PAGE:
Do Muslims worship the Kaaba or the Black Stone?

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Mudassir Ali 8 months 1 Answer 100 views

Answer ( 1 )

  1. Muslims do not worship the Kaaba nor do they worship the black stone set within the walls of the Kaaba. Muslims worship only God (Allah) alone. No partners, no children, no parents, no symbolic representations, etc… just God.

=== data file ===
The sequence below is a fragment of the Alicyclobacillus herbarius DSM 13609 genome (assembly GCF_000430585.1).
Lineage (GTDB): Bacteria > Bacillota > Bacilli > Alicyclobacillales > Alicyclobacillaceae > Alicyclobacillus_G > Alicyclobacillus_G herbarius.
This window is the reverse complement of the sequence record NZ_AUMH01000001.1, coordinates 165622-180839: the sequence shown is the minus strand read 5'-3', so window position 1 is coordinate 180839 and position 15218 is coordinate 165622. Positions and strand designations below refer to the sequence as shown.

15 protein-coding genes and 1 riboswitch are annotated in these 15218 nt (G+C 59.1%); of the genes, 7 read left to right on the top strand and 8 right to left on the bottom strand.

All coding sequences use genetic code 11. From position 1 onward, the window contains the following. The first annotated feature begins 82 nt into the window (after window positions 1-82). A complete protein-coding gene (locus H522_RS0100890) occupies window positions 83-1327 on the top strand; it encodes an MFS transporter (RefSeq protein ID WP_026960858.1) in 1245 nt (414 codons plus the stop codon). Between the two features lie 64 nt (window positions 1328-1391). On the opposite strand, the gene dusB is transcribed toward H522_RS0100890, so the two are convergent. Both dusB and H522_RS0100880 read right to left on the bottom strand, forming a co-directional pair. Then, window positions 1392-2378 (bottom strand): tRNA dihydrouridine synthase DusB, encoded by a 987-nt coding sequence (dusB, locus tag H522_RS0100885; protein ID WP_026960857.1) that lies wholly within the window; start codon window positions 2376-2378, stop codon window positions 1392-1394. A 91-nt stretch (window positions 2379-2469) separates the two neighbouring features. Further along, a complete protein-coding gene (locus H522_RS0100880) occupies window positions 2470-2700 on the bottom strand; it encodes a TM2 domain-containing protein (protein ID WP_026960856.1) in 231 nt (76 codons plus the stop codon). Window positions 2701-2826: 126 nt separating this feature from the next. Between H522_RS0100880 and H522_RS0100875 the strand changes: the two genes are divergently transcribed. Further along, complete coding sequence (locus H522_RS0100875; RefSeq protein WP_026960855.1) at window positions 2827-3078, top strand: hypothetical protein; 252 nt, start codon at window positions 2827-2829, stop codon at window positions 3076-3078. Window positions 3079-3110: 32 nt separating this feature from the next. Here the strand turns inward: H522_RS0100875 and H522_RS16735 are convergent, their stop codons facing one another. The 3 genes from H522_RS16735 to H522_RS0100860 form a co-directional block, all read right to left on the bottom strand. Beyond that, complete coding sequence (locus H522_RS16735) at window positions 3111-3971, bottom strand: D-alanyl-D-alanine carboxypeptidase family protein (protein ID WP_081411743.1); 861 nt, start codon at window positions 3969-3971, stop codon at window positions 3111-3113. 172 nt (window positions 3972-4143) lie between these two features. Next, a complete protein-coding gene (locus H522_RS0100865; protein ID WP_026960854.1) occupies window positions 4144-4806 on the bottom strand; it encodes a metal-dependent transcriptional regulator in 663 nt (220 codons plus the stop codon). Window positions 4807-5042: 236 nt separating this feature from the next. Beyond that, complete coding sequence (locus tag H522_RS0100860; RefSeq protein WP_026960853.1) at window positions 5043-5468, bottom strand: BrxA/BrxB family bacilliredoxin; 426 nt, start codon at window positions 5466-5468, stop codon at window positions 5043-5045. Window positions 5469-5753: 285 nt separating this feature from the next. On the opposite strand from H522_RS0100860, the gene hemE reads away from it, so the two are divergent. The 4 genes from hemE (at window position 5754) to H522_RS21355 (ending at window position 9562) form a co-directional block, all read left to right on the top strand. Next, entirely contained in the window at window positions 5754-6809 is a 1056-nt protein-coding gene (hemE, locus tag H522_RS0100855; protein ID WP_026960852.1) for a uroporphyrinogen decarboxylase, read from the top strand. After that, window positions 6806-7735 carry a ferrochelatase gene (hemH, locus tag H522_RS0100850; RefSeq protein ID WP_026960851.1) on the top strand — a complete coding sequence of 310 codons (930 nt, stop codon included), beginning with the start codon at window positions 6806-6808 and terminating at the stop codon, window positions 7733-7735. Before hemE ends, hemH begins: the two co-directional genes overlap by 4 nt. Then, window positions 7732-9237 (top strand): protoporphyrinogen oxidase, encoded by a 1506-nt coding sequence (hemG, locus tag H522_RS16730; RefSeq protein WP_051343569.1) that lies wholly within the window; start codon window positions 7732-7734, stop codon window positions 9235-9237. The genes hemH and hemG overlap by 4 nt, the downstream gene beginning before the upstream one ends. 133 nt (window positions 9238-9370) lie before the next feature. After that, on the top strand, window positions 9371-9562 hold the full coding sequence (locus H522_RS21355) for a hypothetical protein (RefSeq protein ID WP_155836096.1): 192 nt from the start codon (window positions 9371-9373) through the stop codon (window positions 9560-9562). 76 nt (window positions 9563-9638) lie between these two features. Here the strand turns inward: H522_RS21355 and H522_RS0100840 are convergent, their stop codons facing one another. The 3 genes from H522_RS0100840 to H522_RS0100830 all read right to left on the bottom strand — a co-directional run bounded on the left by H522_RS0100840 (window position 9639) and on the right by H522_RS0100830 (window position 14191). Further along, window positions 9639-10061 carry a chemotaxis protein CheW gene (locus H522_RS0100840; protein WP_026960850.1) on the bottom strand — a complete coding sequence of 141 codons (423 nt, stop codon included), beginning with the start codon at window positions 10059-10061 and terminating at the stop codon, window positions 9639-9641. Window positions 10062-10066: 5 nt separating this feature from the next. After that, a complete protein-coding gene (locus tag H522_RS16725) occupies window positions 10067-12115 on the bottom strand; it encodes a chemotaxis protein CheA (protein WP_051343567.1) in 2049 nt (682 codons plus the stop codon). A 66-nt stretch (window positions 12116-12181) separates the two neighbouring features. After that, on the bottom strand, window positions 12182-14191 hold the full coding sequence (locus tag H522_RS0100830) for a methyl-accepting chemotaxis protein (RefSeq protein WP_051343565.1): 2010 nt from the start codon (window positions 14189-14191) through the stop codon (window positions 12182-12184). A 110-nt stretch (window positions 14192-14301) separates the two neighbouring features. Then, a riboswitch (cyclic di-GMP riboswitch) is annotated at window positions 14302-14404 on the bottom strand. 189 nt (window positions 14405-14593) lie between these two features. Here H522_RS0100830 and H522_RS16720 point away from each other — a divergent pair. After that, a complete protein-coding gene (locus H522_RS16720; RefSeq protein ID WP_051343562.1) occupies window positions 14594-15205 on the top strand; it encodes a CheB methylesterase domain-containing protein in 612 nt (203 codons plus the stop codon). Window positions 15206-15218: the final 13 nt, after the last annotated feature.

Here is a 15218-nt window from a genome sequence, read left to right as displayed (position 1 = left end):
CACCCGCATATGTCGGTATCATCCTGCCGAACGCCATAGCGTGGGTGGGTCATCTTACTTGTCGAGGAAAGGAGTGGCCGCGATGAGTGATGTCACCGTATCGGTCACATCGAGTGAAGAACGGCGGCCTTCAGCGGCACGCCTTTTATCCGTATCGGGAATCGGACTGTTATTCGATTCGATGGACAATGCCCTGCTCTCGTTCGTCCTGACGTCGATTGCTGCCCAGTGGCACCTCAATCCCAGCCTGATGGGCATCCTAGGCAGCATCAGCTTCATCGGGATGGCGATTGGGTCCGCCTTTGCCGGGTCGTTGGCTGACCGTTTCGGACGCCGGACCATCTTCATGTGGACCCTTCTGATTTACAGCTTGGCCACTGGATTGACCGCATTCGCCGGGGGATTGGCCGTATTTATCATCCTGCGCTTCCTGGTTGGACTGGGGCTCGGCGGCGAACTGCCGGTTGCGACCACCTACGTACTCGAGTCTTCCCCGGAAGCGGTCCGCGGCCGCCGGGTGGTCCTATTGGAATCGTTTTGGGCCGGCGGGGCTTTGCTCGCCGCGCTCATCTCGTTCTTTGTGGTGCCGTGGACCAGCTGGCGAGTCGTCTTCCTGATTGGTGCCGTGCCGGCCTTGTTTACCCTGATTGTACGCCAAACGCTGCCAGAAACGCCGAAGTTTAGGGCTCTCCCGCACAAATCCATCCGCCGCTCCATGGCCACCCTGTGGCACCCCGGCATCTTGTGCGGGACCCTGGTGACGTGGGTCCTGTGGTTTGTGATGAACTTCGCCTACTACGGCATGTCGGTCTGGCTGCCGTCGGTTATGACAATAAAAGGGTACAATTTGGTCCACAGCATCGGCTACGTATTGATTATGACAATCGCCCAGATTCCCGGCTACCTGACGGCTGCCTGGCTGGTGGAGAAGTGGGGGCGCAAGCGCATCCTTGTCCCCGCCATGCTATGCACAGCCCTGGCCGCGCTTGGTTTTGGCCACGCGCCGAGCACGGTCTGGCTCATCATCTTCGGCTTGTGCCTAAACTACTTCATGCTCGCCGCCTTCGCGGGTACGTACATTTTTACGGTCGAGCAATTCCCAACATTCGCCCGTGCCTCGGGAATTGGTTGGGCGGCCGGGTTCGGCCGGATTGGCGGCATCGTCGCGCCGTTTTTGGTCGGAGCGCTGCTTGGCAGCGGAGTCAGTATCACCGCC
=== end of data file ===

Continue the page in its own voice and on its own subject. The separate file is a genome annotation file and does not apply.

The Kaaba and the black stone have great significance to Muslims but are not worshipped. the black stone is believed to have been sent down from heaven to mark the spot where God wanted Adam to establish an altar for worship. When it first came down it was supposedly a brilliant white but over the centuries the stone turned black from absorbing the sins of the people. The stone remained in that spot and eventually Ibraheem (Abraham) left his wife Hagar and his son Ismail (Ishmael) in the desert they lived in the same area that this stone was originally sent. Ibraheem didn’t just abandon his son there and never return he came and visited from time to time and on one such occasion Allah revealed to him the location of the stone and Ibraheem and Ismail together built the first Kaaba in that spot and set the black stone into the wall. Eventually over time the people in the area began to worship other than Allah and added idols to the Kaaba. Before Muhammad (SAW) became the Prophet the Kaaba had suffered a fire which had damaged but not completely destroyed it. The Meccans renovated the building and cleaned it up, placing the black stone back into the wall. It was damaged twice once in 683 and again in 952. The damaged pieces are joined together by silver ligaments and a silver frame covers them holding them in plae in the wall. Touching, kissing, or at least reaching towards it is part of the Hajj ritual. So while it is important historically for Muslims and is one of the many parts to the Hajj ritual it has no worship. In fact when it was removed from the Kaaba for a time pilgrims simply continued on with their worship and pretended it was still there or touched/kissed/reached for the place it once was.

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